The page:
Oh yes it is that time of year again. Jeff offers some apt thoughts on NOLA and Mark Bauerlein’s conservative baiting of rhet/comp. Here’s the thing about Bauerlein. He seems to object to rhet/comp’s cultural studies/liberatory bent toward gender, race, and class, issue of equity and so on. Instead he wishes the field would be more pragmatic, more responsive to the needs of the workplace to prepare students who can write well. He contends, perhaps accurately, that rhet/comp could gain more influence and support if it turned its focus in that direction.
It’s interesting that Bauerlein doesn’t level this criticism as his own field, literary studies. Lit studies is worthless, at least by the capitalist-marketplace standards he’s employing here. In fact, lit studies is deliberately and resolutely worthless in this regard. Increasingly so, even, as the discipline resists any effort to update its concepts of literacy to address the changing world. I don’t know why he doesn’t make that complaint. Typically, the argument would be that lit studies has an intrinsic value, that scholarship and teaching in the field are self-validating. That said, I’m sure conservatives in lit studies object to the lefty criticism there as much as in rhet/comp. However, perhaps implicit in this argument is the notion that rhet/comp is not scholarly-disciplinary but simply functional. The objection then is not really to the particular scholarship but to the fact that there is scholarship at all in a field where he imagines research is unnecessary. After all, in the end, lit studies really needs writing instruction to be a practice that requires no special disciplinary understanding, as in many ways it continues to survive on the weak notion that lit studies faculty are well-qualified to teach writing, even though they have little or no knowledge of the subject.
That said, in part one has to agree with Bauerlein. At any conference, in the journals of any discipline, you’ll find research that is weak, trendy, opportunist, and so on. CCCC certainly can’t escape from that criticism any more than MLA can. That said, I applaud risk-taking in research, even though sometimes it means falling on one’s face. What Bauerlein fails to see, and perhaps he is intentionally blind here, is the connection between his concerns and the research he criticizes. Perhaps he wants students to be good, literate corporate drones, but I’ll give him the benefit of the doubt that he doesn’t want that. Instead, I am going to imagine that what he wants are graduates who are literate, who can use writing/composition to achieve personal, professional, and social purposes. In order to provide this education, we need to pursue an understanding of writing/composition. This remains a primary impulse for rhet/comp scholarship, though clearly our research goals have moved beyond always having direct ties to pedagogy to the larger task of writing studies. Though I too can be skeptical of some of the more strident, political claims of work in English Studies (both lit and rhet/comp), one should be able to see that part of research into writing is understanding its cultural function.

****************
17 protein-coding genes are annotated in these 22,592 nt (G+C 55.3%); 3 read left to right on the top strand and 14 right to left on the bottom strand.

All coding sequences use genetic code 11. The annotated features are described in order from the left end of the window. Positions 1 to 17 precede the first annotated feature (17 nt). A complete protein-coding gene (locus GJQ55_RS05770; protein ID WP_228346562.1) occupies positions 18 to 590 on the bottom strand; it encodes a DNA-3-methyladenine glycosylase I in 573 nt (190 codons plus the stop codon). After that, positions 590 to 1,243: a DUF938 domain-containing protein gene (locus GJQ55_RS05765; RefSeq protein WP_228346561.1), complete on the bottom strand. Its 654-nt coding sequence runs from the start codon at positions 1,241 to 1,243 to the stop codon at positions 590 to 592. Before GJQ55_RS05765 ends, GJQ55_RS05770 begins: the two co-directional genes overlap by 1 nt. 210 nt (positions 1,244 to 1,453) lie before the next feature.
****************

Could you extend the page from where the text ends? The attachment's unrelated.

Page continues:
Ultimately though, there is a grand intellectual error here. Like Jeff or I or most of us who went to CCCC’s experience New Orleans as a tourist, Bauerlein is also a tourist in rhet/comp. I can’t imagine anyone wanting to live hir life in the tourist spaces of a city, and NOLA is particularly heavy on tourist spaces. I’ve really moved beyond the whole partying thing, and I’m not that into fried food no matter how well it might be prepared. Of course there’s more to NOLA than that. But two days in those spaces was more than enough for me.
Same thing for CCCC. These mega-conferences are academic tourism. You wouldn’t want to live in a space like that. A couple days is more than enough for most anyone. If anything, one could examine the forces that go into the formation of a conference, just as one might examine the forces the produce tourist spaces. And I’m not saying that wonderful things can’t happen inside those spaces. I’m thinking about the overall effect/gravitational force.
Only the smallest fraction of writing instructors end up at CCCC. Most instructors have little or no knowledge of contemporary research in the field. So there’s as significant a disconnect between the conference discourse and everyday instructors as there is between the tourist and everyday spaces of NOLA. I don’t imagine that the CCCC will have any more impact on my FYC-teaching colleagues at Cortland than it did on the employees of the Hilton, who will likely be able to tell you far more about this years C’s than any of my colleagues ever will.